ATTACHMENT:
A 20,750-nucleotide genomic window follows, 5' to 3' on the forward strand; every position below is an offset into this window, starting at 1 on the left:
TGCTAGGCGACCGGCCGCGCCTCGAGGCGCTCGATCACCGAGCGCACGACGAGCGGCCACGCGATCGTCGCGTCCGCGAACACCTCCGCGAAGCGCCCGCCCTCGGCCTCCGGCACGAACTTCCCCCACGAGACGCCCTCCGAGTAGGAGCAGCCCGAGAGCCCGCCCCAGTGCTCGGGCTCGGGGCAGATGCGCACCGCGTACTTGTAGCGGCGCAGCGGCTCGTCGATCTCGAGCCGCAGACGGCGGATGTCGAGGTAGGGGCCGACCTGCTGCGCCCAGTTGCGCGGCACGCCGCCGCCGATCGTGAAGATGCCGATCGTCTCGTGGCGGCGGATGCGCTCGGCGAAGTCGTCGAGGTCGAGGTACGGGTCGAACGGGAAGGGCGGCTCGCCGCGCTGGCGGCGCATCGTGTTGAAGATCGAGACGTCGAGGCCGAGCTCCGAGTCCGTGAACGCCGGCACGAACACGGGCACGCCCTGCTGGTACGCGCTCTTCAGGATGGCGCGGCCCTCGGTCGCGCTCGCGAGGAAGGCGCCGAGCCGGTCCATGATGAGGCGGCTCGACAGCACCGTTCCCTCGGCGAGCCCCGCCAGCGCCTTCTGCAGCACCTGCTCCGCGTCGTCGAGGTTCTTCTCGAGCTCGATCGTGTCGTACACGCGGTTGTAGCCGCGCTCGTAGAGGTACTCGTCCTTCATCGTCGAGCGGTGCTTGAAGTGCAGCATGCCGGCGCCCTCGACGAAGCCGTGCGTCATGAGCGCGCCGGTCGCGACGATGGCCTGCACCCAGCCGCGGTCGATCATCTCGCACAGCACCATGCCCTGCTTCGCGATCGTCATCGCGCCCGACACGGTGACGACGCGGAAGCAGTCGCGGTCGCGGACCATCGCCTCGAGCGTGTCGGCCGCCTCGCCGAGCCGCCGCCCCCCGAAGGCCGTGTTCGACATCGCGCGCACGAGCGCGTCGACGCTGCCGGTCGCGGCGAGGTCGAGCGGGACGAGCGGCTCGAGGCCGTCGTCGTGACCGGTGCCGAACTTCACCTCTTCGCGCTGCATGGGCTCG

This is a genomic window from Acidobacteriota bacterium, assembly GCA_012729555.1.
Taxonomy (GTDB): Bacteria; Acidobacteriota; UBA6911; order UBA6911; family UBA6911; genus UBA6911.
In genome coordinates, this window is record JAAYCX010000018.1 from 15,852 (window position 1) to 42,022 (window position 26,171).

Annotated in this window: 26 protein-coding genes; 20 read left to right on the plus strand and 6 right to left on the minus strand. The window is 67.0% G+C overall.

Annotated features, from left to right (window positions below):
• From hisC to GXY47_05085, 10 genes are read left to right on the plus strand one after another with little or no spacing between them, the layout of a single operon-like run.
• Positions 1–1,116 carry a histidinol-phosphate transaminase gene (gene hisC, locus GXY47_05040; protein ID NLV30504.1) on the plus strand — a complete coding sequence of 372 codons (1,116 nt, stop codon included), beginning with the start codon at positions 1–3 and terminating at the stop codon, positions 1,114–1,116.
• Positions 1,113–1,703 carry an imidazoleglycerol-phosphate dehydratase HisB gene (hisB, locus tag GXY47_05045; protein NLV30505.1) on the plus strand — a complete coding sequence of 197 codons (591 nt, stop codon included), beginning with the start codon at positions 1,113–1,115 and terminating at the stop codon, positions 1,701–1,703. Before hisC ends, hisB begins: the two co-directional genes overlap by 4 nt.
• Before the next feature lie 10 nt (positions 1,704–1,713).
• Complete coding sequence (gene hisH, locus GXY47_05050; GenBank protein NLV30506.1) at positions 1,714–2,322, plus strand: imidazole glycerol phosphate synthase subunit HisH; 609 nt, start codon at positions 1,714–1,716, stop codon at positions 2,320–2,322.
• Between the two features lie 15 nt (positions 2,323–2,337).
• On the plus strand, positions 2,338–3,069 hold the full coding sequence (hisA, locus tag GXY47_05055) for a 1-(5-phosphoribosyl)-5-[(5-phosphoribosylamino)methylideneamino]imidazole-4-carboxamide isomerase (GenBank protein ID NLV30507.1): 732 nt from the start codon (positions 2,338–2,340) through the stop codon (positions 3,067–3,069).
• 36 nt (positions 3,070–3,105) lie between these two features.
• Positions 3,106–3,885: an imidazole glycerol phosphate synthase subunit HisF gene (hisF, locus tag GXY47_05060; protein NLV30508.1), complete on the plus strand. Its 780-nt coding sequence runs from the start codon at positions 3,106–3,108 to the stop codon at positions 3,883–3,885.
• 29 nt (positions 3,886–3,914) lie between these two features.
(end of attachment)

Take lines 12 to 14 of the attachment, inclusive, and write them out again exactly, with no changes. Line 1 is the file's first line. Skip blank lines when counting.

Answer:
• Complete coding sequence (gene hisH, locus GXY47_05050; GenBank protein NLV30506.1) at positions 1,714–2,322, plus strand: imidazole glycerol phosphate synthase subunit HisH; 609 nt, start codon at positions 1,714–1,716, stop codon at positions 2,320–2,322.
• Between the two features lie 15 nt (positions 2,323–2,337).
• On the plus strand, positions 2,338–3,069 hold the full coding sequence (hisA, locus tag GXY47_05055) for a 1-(5-phosphoribosyl)-5-[(5-phosphoribosylamino)methylideneamino]imidazole-4-carboxamide isomerase (GenBank protein ID NLV30507.1): 732 nt from the start codon (positions 2,338–2,340) through the stop codon (positions 3,067–3,069).